Still no one followed. I easily picked my way across the boulders, and found the trail on the other side. I called out to my family to indicate I had found the trail, but those that responded said they couldn’t come that way. Softly to myself I said, “All right, whatever,” and proceeded up the boulders on the outside of the left side, continuing along the easiest inclines. Near the top I abandoned the boulders in favor of a short, slightly steep animal trail that took me up above the boulders. At this point I found the real trail, the one all the normal people were using. I was out of sight of my family, and with a lot of granite between us, I figured hollering would do little good.
Heading along the real trail, I came upon a sign indicating our destination was a half-mile away. I continued in that direction, passing a few spurs here and there. At one spur, I felt I should follow it and see if I could find my family. Second-guessing such feelings has become second nature: I chose to first see if they had made it up before me. Almost at the lake to which we were hiking (which has a concrete dam on the trail end of it), I decided there was no way they had made it up before me. I headed back along one of the spurs, which took me up a crag of rock and back down to the main path. From above, heading to the main path, I observed people headed to the lake. People who had clearly taken the wide, easy path. Back on that path, I looked both directions, then headed toward the sign I had seen earlier. Then I remembered that impression again, and turned back toward the lake. I was almost at that same spur, and this time headed up it. Listening to my feelings, I left the trail at the point that felt right. To my right was the cliff I had seen from below at the boulder field. I continued to the edge, toward the left, and there saw my family, climbing up an incline steeper than what I had seen below that brought me to where I was.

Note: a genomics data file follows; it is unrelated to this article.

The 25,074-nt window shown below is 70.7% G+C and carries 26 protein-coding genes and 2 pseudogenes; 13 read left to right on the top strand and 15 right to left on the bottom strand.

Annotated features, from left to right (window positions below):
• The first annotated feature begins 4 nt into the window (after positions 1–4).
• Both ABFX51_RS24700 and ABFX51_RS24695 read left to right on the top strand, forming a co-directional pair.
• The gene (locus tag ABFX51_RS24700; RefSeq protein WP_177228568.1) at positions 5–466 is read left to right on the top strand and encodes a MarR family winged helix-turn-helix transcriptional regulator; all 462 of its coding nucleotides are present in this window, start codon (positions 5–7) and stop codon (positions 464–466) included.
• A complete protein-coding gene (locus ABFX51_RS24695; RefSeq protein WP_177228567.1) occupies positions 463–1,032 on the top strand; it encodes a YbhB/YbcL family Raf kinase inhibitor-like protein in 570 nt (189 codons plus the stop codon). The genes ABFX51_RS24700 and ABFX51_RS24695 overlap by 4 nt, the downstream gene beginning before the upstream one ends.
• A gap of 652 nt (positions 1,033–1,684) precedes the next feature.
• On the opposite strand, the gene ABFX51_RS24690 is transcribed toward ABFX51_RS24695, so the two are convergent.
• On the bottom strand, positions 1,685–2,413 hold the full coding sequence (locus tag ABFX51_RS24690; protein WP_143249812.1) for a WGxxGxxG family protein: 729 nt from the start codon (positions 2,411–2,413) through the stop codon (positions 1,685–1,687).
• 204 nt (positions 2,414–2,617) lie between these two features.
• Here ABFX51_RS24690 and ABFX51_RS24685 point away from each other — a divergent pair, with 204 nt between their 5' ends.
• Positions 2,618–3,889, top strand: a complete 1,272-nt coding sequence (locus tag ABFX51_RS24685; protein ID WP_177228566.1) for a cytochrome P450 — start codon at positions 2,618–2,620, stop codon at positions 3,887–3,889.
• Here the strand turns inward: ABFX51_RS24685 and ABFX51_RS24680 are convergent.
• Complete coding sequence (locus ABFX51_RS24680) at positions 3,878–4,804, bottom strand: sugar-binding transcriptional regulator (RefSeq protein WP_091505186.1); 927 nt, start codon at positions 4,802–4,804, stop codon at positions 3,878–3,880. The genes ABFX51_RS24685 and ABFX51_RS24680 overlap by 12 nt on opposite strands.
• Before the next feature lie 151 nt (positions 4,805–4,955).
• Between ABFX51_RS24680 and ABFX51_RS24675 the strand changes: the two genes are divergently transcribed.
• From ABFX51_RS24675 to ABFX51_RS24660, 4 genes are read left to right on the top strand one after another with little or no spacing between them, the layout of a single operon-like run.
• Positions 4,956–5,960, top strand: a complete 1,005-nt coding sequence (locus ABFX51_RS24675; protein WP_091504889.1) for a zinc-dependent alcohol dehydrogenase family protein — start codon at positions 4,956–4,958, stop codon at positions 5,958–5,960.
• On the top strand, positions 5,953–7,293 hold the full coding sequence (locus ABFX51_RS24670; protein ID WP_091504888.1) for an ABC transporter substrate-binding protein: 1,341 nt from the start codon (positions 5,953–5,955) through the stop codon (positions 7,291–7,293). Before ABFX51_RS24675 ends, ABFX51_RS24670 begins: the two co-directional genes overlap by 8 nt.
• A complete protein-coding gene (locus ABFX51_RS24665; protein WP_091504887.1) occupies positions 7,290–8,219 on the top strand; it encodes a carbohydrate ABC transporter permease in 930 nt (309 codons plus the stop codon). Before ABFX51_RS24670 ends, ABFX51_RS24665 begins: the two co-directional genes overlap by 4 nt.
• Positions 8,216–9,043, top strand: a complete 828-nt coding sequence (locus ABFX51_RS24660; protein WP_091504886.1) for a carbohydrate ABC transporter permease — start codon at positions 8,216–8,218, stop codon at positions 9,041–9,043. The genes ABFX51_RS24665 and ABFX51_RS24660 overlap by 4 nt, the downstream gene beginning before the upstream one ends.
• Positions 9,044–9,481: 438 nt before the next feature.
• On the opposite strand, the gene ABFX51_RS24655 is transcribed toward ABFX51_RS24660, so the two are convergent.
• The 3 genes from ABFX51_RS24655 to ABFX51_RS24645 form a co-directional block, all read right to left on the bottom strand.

I called out to them and headed down. They were relieved to see me. Some of the younger ones had broken out in tears multiple times while trying to get up the side of the mountain. I had some licorice and salt-water taffy one of my other sisters had been carrying, but I had taken off her hands to make her load lighter.
I gave some of the licorice to my niece and nephew who were having the hardest time emotionally, along with a reassuring embrace. I helped them pick their way up the rest of the way, having been able to see the best path from above. We made it to the real trail, and proceeded to the lake. My family described their ordeal, saying they had been clinging to roots to climb up, and one of my brothers-in-law had said, “Put your hands where ever you need to to help my wife up,” to my other brother-in-law as they had been pushing each other up from behind. One observed that when he wasn’t swearing he was praying, and that if anyone had fallen he was prepared to jump down after them to rescue them. One of my other sisters, who had back surgery a year ago, said she kept saying, “You’ve gotta be kidding me,” and “I can’t go anymore, I’m going to wait here until you guys come back.” She was informed that they weren’t going to come back that way, as it would be more dangerous to go down than up.